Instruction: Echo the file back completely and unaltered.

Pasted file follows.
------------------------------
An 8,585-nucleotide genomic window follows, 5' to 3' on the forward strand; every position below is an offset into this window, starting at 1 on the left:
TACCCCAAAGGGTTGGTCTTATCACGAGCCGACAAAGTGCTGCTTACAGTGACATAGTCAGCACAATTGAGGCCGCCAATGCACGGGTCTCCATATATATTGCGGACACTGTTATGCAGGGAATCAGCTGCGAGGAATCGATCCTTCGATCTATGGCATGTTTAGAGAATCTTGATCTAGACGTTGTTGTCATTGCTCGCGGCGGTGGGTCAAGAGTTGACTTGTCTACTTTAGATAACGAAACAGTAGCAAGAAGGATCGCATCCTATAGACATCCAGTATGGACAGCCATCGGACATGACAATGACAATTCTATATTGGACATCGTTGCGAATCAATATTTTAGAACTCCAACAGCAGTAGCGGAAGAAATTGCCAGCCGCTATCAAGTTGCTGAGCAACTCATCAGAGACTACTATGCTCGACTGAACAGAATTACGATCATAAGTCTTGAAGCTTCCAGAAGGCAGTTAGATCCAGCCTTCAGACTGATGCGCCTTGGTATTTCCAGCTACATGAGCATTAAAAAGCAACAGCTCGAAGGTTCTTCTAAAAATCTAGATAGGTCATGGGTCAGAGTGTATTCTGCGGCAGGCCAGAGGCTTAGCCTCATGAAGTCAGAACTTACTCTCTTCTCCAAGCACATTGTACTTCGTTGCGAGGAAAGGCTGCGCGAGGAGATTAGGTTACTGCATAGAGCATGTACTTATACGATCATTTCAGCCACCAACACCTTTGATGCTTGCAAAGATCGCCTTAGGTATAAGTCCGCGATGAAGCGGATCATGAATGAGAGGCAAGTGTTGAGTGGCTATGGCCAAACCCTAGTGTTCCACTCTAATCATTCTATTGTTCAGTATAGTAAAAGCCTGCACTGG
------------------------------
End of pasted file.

An 8,585-nucleotide genomic window follows, 5' to 3' on the forward strand; every position below is an offset into this window, starting at 1 on the left:
TACCCCAAAGGGTTGGTCTTATCACGAGCCGACAAAGTGCTGCTTACAGTGACATAGTCAGCACAATTGAGGCCGCCAATGCACGGGTCTCCATATATATTGCGGACACTGTTATGCAGGGAATCAGCTGCGAGGAATCGATCCTTCGATCTATGGCATGTTTAGAGAATCTTGATCTAGACGTTGTTGTCATTGCTCGCGGCGGTGGGTCAAGAGTTGACTTGTCTACTTTAGATAACGAAACAGTAGCAAGAAGGATCGCATCCTATAGACATCCAGTATGGACAGCCATCGGACATGACAATGACAATTCTATATTGGACATCGTTGCGAATCAATATTTTAGAACTCCAACAGCAGTAGCGGAAGAAATTGCCAGCCGCTATCAAGTTGCTGAGCAACTCATCAGAGACTACTATGCTCGACTGAACAGAATTACGATCATAAGTCTTGAAGCTTCCAGAAGGCAGTTAGATCCAGCCTTCAGACTGATGCGCCTTGGTATTTCCAGCTACATGAGCATTAAAAAGCAACAGCTCGAAGGTTCTTCTAAAAATCTAGATAGGTCATGGGTCAGAGTGTATTCTGCGGCAGGCCAGAGGCTTAGCCTCATGAAGTCAGAACTTACTCTCTTCTCCAAGCACATTGTACTTCGTTGCGAGGAAAGGCTGCGCGAGGAGATTAGGTTACTGCATAGAGCATGTACTTATACGATCATTTCAGCCACCAACACCTTTGATGCTTGCAAAGATCGCCTTAGGTATAAGTCCGCGATGAAGCGGATCATGAATGAGAGGCAAGTGTTGAGTGGCTATGGCCAAACCCTAGTGTTCCACTCTAATCATTCTATTGTTCAGTATAGTAAAAGCCTGCACTGG